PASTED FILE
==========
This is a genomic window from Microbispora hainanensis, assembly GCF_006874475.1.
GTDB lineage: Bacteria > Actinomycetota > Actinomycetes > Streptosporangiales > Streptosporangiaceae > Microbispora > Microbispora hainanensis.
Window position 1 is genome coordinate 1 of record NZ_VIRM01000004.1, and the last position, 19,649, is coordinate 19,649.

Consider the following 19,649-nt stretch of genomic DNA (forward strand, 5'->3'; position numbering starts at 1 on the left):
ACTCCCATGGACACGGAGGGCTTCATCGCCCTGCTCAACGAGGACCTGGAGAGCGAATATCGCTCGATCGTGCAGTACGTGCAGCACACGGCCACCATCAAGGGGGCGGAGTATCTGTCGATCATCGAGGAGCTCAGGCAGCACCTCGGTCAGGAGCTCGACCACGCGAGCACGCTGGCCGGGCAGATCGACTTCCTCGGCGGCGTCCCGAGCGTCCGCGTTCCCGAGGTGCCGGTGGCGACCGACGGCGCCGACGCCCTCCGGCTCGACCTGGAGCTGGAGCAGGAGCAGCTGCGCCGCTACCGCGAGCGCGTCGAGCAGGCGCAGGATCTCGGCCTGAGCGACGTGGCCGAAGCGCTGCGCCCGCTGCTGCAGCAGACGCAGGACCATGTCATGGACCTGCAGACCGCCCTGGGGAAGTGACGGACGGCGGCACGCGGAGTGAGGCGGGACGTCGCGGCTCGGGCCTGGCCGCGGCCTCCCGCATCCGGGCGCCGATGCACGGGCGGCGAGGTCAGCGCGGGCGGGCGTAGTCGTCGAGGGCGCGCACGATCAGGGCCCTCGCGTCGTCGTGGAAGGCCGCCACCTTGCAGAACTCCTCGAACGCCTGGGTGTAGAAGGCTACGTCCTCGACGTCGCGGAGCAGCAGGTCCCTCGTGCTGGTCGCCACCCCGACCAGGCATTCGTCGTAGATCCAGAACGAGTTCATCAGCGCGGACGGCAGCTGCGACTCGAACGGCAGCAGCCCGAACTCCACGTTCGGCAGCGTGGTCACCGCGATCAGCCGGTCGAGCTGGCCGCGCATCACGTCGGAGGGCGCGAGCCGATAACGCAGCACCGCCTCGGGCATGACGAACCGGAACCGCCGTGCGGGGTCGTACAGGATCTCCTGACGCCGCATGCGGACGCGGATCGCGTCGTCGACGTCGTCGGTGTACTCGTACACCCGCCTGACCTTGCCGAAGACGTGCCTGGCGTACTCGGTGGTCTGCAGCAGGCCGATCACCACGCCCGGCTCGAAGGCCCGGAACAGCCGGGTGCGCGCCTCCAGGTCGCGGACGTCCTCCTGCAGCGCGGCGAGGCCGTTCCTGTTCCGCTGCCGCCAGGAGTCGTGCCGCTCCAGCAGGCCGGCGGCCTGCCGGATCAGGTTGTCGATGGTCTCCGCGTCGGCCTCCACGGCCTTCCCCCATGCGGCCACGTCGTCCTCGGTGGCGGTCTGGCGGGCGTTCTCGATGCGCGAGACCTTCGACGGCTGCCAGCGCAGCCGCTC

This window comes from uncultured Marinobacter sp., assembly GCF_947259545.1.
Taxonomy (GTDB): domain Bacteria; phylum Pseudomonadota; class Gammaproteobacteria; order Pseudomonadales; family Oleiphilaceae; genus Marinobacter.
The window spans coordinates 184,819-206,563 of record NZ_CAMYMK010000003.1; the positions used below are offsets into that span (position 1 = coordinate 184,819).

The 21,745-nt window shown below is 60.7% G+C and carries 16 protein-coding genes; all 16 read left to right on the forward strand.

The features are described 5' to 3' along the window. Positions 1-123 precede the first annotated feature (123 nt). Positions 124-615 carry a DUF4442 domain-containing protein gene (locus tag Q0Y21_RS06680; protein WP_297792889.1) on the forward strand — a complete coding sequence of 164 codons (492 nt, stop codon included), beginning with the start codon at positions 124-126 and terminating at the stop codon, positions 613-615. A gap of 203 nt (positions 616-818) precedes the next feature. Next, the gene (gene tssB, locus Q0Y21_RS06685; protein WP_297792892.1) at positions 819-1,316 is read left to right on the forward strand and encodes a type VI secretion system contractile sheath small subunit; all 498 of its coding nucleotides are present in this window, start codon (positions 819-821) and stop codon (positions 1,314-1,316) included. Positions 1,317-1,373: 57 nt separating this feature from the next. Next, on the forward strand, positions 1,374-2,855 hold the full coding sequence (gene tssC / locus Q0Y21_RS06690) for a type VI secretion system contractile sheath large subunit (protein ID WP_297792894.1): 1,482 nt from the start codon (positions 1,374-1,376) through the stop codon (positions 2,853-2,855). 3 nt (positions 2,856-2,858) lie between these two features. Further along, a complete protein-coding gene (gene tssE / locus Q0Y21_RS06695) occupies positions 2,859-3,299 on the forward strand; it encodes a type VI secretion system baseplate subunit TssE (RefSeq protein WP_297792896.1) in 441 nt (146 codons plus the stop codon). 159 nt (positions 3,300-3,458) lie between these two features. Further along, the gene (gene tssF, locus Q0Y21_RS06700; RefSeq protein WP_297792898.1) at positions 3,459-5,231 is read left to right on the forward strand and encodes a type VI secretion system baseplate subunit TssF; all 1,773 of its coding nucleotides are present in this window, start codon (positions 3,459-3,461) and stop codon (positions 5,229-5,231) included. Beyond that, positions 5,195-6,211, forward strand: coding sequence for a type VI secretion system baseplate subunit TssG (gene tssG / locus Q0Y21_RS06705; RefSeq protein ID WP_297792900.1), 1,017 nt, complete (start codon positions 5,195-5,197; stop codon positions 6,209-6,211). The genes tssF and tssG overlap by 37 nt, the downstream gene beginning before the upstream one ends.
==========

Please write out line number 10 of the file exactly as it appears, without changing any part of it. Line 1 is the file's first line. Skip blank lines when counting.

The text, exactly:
The features are described 5' to 3' along the window. Positions 1-123 precede the first annotated feature (123 nt). Positions 124-615 carry a DUF4442 domain-containing protein gene (locus tag Q0Y21_RS06680; protein WP_297792889.1) on the forward strand — a complete coding sequence of 164 codons (492 nt, stop codon included), beginning with the start codon at positions 124-126 and terminating at the stop codon, positions 613-615. A gap of 203 nt (positions 616-818) precedes the next feature. Next, the gene (gene tssB, locus Q0Y21_RS06685; protein WP_297792892.1) at positions 819-1,316 is read left to right on the forward strand and encodes a type VI secretion system contractile sheath small subunit; all 498 of its coding nucleotides are present in this window, start codon (positions 819-821) and stop codon (positions 1,314-1,316) included. Positions 1,317-1,373: 57 nt separating this feature from the next. Next, on the forward strand, positions 1,374-2,855 hold the full coding sequence (gene tssC / locus Q0Y21_RS06690) for a type VI secretion system contractile sheath large subunit (protein ID WP_297792894.1): 1,482 nt from the start codon (positions 1,374-1,376) through the stop codon (positions 2,853-2,855). 3 nt (positions 2,856-2,858) lie between these two features. Further along, a complete protein-coding gene (gene tssE / locus Q0Y21_RS06695) occupies positions 2,859-3,299 on the forward strand; it encodes a type VI secretion system baseplate subunit TssE (RefSeq protein WP_297792896.1) in 441 nt (146 codons plus the stop codon). 159 nt (positions 3,300-3,458) lie between these two features. Further along, the gene (gene tssF, locus Q0Y21_RS06700; RefSeq protein WP_297792898.1) at positions 3,459-5,231 is read left to right on the forward strand and encodes a type VI secretion system baseplate subunit TssF; all 1,773 of its coding nucleotides are present in this window, start codon (positions 3,459-3,461) and stop codon (positions 5,229-5,231) included. Beyond that, positions 5,195-6,211, forward strand: coding sequence for a type VI secretion system baseplate subunit TssG (gene tssG / locus Q0Y21_RS06705; RefSeq protein ID WP_297792900.1), 1,017 nt, complete (start codon positions 5,195-5,197; stop codon positions 6,209-6,211). The genes tssF and tssG overlap by 37 nt, the downstream gene beginning before the upstream one ends.